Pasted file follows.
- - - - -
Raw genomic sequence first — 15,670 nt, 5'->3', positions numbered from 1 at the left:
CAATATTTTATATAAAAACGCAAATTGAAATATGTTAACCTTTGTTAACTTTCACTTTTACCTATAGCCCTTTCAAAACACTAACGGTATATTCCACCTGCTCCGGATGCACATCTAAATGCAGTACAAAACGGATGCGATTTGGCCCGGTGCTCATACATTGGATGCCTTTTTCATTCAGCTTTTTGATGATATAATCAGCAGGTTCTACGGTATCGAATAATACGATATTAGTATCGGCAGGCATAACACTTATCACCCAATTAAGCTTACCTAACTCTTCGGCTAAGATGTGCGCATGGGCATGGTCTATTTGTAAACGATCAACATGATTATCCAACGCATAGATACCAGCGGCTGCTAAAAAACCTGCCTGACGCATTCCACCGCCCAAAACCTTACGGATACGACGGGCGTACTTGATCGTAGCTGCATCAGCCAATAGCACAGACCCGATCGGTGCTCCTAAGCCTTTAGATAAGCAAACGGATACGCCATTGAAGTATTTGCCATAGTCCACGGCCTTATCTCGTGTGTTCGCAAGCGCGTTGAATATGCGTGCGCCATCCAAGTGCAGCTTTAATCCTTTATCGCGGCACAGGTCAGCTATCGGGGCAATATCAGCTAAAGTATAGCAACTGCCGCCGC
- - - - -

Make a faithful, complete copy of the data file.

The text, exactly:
Raw genomic sequence first — 15,670 nt, 5'->3', positions numbered from 1 at the left:
CAATATTTTATATAAAAACGCAAATTGAAATATGTTAACCTTTGTTAACTTTCACTTTTACCTATAGCCCTTTCAAAACACTAACGGTATATTCCACCTGCTCCGGATGCACATCTAAATGCAGTACAAAACGGATGCGATTTGGCCCGGTGCTCATACATTGGATGCCTTTTTCATTCAGCTTTTTGATGATATAATCAGCAGGTTCTACGGTATCGAATAATACGATATTAGTATCGGCAGGCATAACACTTATCACCCAATTAAGCTTACCTAACTCTTCGGCTAAGATGTGCGCATGGGCATGGTCTATTTGTAAACGATCAACATGATTATCCAACGCATAGATACCAGCGGCTGCTAAAAAACCTGCCTGACGCATTCCACCGCCCAAAACCTTACGGATACGACGGGCGTACTTGATCGTAGCTGCATCAGCCAATAGCACAGACCCGATCGGTGCTCCTAAGCCTTTAGATAAGCAAACGGATACGCCATTGAAGTATTTGCCATAGTCCACGGCCTTATCTCGTGTGTTCGCAAGCGCGTTGAATATGCGTGCGCCATCCAAGTGCAGCTTTAATCCTTTATCGCGGCACAGGTCAGCTATCGGGGCAATATCAGCTAAAGTATAGCAACTGCCGCCGC